September 10, 2021
The Barkleys of Broadway (1949)
Grade: 67/100

Director: Charles Walters
Stars: Fred Astaire, Ginger Rogers, Oscar Levant

What it's about. Josh (Fred Astaire) and Dinah (Ginger Rogers) are the stars of a series of Broadway musical comedies, which feature the music of composer Ezra Millar (Oscar Levant). Josh and Dinah are also married to each other, and it is a tumultuous relationship monitored and arbitered by Ezra.

Enter Barredout (Jacques François), the young French director of "serious" plays. Barredout wants Dinah to star in his latest stage masterwork, and Dinah jumps at the opportunity despite her inexperience in dramatic roles. Josh and Dinah have a falling out. She leaves him and files for divorce.

But Dinah struggles in rehearsals for the new play. Because it's a movie, Josh begins making nightly phone calls to Dinah, impersonating Barredout and providing her with crucial acting tips that restore her confidence and make the play an opening night success. Because it's a movie, Dinah doesn't figure out that it is actually her former husband Josh making the calls. Meanwhile, Barredout and Dinah begin dating.

Ezra separately manipulates Josh and Dinah into performing at the same benefit. There, she realizes it has been Josh making the invaluable phone calls, and because a movie needs a happy ending, is back on again with Josh leaving Barredout barren and out.

How others will see it. The Barkleys of Berkeley did manage an Oscar nomination for its color cinematography. But the film was much less commercially successful than last year's Astaire vehicle, Easter Parade.

Today at, the movie has a 3K user ratings, a low total given that it is the sole color Astaire-Rogers movie. The user rating of 7.0 out of 10 is respectable, with an expected slight gender gap between women (7.2) and men (6.9). The user reviews are mostly positive, with the sole controversy concerning Rogers' over-the-top delivery of the French national anthem.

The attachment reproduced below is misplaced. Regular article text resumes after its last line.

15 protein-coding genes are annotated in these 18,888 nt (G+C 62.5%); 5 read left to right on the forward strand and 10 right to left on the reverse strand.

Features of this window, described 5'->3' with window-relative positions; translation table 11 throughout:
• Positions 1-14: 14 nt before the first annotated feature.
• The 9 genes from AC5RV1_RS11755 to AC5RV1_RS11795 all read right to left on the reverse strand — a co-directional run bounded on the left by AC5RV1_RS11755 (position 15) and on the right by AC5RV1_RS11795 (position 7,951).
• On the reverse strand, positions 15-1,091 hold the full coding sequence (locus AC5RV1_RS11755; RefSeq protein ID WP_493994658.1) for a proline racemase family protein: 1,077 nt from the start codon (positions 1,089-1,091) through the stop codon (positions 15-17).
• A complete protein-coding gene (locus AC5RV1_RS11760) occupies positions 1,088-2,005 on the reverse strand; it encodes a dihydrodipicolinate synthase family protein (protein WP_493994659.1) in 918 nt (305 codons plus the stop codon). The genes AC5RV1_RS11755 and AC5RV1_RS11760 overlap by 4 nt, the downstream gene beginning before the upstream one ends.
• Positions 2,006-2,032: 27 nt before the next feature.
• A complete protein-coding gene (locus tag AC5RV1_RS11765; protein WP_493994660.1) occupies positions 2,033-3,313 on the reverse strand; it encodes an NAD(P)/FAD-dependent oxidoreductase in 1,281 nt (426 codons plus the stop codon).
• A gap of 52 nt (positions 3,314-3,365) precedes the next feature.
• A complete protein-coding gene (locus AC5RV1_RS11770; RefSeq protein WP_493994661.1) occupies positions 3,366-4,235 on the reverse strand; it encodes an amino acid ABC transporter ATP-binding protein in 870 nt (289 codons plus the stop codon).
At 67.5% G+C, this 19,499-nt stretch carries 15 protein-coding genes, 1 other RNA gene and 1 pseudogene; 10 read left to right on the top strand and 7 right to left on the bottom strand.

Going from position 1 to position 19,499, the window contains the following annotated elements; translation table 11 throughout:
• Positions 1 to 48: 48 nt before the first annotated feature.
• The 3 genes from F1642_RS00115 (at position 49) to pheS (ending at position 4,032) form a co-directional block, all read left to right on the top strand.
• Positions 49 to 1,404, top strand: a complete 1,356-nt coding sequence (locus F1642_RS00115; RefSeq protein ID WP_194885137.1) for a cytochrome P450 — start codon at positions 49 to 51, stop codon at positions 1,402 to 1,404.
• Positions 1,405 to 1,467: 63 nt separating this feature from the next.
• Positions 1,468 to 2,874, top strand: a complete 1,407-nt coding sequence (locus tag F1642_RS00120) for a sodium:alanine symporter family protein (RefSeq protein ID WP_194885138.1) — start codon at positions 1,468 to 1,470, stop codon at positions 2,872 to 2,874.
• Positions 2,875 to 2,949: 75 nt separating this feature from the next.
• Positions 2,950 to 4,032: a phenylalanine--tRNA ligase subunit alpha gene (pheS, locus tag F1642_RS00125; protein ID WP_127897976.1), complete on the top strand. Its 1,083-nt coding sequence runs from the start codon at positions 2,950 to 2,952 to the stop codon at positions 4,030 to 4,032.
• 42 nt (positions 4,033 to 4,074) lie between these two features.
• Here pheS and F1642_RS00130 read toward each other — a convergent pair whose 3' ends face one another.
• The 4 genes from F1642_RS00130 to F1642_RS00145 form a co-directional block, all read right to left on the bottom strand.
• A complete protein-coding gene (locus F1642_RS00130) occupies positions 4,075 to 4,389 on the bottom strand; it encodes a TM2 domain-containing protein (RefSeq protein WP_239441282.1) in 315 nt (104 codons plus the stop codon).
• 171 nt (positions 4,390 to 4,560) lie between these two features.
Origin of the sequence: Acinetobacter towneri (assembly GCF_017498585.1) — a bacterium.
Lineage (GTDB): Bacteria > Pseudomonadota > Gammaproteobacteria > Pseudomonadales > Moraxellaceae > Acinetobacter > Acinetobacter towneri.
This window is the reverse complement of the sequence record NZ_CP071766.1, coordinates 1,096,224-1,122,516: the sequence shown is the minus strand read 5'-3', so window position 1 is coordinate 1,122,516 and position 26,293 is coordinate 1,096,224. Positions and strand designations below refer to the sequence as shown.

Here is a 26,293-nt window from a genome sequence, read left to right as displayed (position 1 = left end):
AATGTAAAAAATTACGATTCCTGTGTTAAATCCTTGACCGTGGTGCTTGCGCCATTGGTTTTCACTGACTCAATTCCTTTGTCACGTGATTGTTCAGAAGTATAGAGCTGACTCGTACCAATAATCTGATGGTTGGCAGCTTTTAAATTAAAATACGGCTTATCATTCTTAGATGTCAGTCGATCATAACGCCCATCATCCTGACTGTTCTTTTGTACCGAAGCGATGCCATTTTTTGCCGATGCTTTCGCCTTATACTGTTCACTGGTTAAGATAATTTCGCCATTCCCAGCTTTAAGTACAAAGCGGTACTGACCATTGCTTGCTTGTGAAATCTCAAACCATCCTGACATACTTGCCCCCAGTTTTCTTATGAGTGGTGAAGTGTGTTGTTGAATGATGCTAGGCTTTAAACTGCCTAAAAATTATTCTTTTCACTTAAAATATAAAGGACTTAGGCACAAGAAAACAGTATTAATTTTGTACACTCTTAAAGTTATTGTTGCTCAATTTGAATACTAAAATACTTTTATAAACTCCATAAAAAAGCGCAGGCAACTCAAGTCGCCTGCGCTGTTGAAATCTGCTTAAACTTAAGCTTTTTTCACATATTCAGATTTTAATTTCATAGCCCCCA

How I felt about it. Fred Astaire and Ginger Rogers are probably the most famous dance partners in film history. Their nine musicals together during the 1930s were very successful, although much more lightweight than their current reputation.

But Rogers had ambitions to be a dramatic actress, and she split the team up in 1939. She was promptly rewarded with an Oscar for Best Actress, for Kitty Foyle (1940). Meanwhile, Astaire found a home with MGM, a studio which turned out one big budget musical after another until the late 1950s.

Astaire was teamed in the box office smash Easter Parade (1948) with MGM's biggest star, Judy Garland. The Barkleys of Broadway was intended to be a follow-up, also starring Astaire and Garland. But Garland's personal demons led to the termination of her contract. Her replacement was Ginger Rogers.

The Barkleys of Broadway was the first Astaire-Rogers musical in ten years. Curiously, the script and story seems tailor-made for Rogers rather than Garland. Rogers was best as a light comedienne, while Garland was a knockout singer. But in the film, Rogers has much more opportunity for the former than the latter.

Which is a good thing, since the screenplay was written by Betty Comden and Adolph Green. They were MGM's best musical playwrights, with their future masterpiece to be Singin' in the Rain (1952). The humor was further helped by the presence of Oscar Levant, whose laconic, deadpan delivery is always on target. He certainly has more bon mots to deliver than he would in An American in Paris (1951) two years hence.

The story for The Barkleys of Broadway has many elements that were true to life. Levant, an accomplished pianist, composer, and wit, practically plays himself, even performing a pair of thunderous classical arrangements on the piano. Also in familiar territory is Astaire, playing an actor and dancer in musicals. The script seems to parody the legend of Astaire and Rogers, with Astaire's character labelled a Svengali shaping Rogers' career, and Rogers' character longing for dramatic roles.

There was the usual formidable MGM production values behind the film. The supporting characters are also deeper than usual. Levant plays the indifferent escort to a bevy of young beauties, while Barredout is not merely a pompous foreigner (a stock figure in prior Fred and Ginger films) to make Astaire jealous. Best of all is the Comden-Green script, which shows the promise that they would later deliver with Singin' in the Rain.